Division of knowledge

I’ve always found it strange that a certain idea may be in the public domain, everyone knowing or using it, but very few people knowing how it relates to the rest of knowledge. It’s like driving – everyone can drive, but only a few know what the various parts of the engine are called or what they do. And it doesn’t really matter if you just want to drive the car.

The same goes for words. We use certain words every day, we use them well, we use them in wooden or creative ways, but we don’t always know what they’re called, where they come from, how they’ve evolved, what other ways there are to use and abuse them. 

The division of knowledge in a society is almost as fragmented as the division of labour in the marketplace. Some know something, other know something else, everyone knows something, and that’s general knowledge, sometimes known as general culture – though culture is always general, belonging to a group, from gang to nation.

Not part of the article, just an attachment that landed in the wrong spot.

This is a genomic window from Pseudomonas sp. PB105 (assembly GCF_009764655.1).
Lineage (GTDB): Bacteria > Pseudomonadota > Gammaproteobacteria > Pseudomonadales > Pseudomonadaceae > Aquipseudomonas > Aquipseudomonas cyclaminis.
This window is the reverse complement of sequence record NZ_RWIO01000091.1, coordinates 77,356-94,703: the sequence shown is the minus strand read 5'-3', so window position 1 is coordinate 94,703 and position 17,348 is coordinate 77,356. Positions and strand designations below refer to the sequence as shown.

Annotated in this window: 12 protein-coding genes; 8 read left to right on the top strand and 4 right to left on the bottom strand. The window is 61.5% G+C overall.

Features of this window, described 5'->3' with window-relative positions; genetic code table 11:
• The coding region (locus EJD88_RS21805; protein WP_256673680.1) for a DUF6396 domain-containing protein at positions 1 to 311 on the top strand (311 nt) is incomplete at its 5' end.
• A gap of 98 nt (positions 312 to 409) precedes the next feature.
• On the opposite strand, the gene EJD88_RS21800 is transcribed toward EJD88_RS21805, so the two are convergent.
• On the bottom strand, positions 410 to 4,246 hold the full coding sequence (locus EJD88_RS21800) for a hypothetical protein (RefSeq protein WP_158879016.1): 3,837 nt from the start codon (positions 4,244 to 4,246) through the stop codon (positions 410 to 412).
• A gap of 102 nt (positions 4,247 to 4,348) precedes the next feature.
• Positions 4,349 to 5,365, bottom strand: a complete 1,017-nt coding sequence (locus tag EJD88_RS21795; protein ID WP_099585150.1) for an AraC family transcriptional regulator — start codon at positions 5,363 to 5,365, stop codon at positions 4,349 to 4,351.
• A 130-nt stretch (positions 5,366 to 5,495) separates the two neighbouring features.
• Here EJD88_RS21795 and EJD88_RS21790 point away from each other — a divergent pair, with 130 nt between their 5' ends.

Knowledge inhabits a vast territory, and it’s constantly growing, ever encroaching on the wastelands of ignorance, falsehood and error. But as it advances, it is subjected to a cruel division which insists that it’s the only way knowledge can flourish, and the only way its conquest may carry on.

So we divide it, creating more and more units of knowledge storing smaller and smaller amounts of it. As the knowledge-base gets bigger, the baseline gets narrower. We can know more, which means that every person tends to know less, or at least share less knowledge with the next person. What we gain in depth, we lose in breadth. Everyone becomes more knowledgeable, but in their own specialism, and as these specialisms grow, the amount of knowledge we hold in common shrinks.

Common knowledge is about consensus on what should be held in common. And perhaps that’s exactly what we’re missing at the moment. It’s far more convenient to retreat within the cloisters of our narrow specialism.

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